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N4410P accident description

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Crash location Unknown
Nearest city Guthrie, OK
35.878937°N, 97.425319°W

Tail number N4410P
Accident date 18 May 1998
Aircraft type Piper PA-23-160
Additional details: None

NTSB description


On May 18, 1998, at 1820 central daylight time, a Piper PA-23-160 twin engine airplane, N4410P, registered to Seward Leasing, Inc., and operated by Crabtree Aircraft Company, Inc., of Guthrie, Oklahoma, as a 14 CFR Part 91 flight, crashed while attempting a single engine go-around at the Guthrie Municipal Airport. Visual meteorological conditions prevailed and a flight plan was not filed. The airplane was destroyed by a post impact fire. The commercial pilot/flight instructor who was designated by the FAA as a pilot examiner was conducting a commercial multiengine certification flight check for a private pilot. The pilot examiner, and the passenger received fatal thermal injuries during the post impact fire and the private pilot received serious thermal injuries. The flight originated from Guthrie at 1800.

According to the operator and the private pilot's flight instructor, the flight departed with the main fuel tanks full (72 gallons) of 100LL aviation fuel for the purpose of conducting the flight portion of the practical examination for the commercial multiengine certification. The FAA Designated Pilot Examiner (DPE) was seated in the right seat to administer the flight portion of the examination. The flight instructor reported that during the private pilot's training, he had shut down and feathered the right engine; however, he never shut down and feathered the left engine during the private pilot's training. The private pilot had received ground instruction on the emergency gear extension procedures and had used the emergency gear extension handle to extend the flaps during preflight inspections only.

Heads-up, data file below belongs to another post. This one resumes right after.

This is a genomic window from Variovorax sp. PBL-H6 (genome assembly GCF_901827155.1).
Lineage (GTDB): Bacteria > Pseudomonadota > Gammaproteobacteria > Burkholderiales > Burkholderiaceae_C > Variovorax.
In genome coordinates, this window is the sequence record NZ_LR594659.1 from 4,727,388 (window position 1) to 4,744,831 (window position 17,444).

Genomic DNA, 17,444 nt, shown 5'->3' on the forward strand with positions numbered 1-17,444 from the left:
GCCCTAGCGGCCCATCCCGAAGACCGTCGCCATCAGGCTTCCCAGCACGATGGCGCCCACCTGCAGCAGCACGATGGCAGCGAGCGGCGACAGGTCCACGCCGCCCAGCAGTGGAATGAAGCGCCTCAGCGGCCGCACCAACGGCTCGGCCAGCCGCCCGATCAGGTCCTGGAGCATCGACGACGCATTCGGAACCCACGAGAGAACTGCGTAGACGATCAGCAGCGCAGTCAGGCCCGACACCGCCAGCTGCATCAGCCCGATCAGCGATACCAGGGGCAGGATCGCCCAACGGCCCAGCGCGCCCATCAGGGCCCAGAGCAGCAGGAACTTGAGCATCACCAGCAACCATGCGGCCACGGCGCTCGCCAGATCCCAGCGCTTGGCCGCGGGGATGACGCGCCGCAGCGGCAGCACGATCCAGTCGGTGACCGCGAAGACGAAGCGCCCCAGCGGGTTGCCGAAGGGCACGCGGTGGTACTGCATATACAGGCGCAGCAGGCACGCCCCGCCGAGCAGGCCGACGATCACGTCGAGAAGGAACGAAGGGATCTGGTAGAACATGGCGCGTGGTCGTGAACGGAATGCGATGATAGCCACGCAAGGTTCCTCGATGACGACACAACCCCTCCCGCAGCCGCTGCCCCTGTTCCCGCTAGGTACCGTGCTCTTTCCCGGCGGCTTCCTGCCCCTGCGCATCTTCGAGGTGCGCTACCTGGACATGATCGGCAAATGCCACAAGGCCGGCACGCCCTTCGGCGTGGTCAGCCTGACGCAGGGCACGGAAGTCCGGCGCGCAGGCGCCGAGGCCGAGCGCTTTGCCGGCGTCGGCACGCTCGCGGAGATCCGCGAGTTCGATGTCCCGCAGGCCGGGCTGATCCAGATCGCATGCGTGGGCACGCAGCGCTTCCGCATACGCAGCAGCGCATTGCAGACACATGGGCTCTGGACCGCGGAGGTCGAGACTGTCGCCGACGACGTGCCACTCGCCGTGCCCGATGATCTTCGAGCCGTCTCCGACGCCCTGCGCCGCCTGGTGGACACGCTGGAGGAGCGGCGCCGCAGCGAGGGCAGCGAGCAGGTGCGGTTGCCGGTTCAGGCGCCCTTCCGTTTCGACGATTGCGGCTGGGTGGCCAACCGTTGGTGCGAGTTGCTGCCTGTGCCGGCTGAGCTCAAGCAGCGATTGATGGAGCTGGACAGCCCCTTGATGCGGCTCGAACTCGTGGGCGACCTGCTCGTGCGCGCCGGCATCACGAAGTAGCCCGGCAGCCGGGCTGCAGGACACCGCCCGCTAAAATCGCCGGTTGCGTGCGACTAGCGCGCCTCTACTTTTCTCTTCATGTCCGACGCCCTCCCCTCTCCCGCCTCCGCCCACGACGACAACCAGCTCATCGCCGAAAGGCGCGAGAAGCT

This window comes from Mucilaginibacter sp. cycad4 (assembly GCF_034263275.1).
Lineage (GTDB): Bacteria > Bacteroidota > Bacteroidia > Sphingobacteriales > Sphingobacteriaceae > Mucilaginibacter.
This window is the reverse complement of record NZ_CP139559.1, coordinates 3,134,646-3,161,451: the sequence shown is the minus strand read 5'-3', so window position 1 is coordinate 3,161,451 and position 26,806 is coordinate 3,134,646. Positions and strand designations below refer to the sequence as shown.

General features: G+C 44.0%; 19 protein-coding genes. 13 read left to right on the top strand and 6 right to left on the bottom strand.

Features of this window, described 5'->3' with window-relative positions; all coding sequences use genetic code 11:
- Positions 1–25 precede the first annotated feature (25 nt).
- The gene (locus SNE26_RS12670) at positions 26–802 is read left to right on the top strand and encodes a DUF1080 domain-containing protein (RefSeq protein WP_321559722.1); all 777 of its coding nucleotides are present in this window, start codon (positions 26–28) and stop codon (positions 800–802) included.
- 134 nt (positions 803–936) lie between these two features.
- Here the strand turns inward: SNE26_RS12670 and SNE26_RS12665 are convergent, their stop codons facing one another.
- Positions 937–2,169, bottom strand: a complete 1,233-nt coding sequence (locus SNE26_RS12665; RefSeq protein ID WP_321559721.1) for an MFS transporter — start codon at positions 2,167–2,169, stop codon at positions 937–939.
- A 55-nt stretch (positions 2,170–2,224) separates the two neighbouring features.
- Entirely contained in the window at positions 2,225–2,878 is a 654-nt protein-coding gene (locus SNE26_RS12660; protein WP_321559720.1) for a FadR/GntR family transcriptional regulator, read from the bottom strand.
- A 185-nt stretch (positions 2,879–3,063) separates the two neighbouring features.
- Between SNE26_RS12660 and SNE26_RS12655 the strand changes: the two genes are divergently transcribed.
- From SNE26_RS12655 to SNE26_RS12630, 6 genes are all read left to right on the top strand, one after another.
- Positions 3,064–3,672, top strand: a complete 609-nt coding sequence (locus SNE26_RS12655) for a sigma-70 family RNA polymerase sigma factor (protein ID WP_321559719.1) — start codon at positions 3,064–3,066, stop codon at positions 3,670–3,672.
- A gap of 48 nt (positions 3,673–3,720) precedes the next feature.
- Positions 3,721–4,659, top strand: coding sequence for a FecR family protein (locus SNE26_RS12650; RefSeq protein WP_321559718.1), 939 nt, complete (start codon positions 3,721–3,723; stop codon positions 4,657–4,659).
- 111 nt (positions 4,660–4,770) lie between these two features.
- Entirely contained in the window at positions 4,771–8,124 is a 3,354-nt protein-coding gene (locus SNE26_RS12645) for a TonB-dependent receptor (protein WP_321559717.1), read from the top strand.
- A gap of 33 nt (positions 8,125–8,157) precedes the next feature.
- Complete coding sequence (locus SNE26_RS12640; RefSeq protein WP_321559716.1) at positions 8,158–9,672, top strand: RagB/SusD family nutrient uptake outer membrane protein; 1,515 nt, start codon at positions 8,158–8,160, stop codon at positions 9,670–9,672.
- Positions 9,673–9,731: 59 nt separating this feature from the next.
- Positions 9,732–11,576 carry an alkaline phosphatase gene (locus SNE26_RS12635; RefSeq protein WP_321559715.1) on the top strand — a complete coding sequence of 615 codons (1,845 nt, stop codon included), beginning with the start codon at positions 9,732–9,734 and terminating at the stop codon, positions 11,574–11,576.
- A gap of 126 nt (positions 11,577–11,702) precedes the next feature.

During interviews conducted by the investigator-in-charge, and on the enclosed statement, the private pilot reported that the flight check was being conducted at 3,500 feet msl. During the latter portion of the flight check, the pilot examiner requested that the applicant shut down, feather, and then restart the left engine. During the restart procedures, the left engine propeller would not rotate and the engine would not restart. The airplane was loosing altitude and the pilot examiner took control of the airplane for the return flight to the airport.

The pilot examiner flew the airplane at the single engine best rate-of-climb speed for a downwind entry for runway 16 at the Guthrie Municipal Airport. The landing gear handle was placed in the down position and the emergency gear extension procedure performed. However, on final approach at 1,700 feet msl, the private pilot noticed that there were no green lights, indicating that the gear was not fully extended. When the private pilot advised the pilot examiner that there were no green gear lights, the examiner directed the private pilot to perform the gear retraction procedures while she continued to fly the airplane for a go-around. The private pilot performed the emergency gear retraction procedure. The pilot examiner flew the airplane with the throttle full forward for the right engine and the airspeed at the single engine best rate-of-climb speed; however, the airplane did not maintain altitude.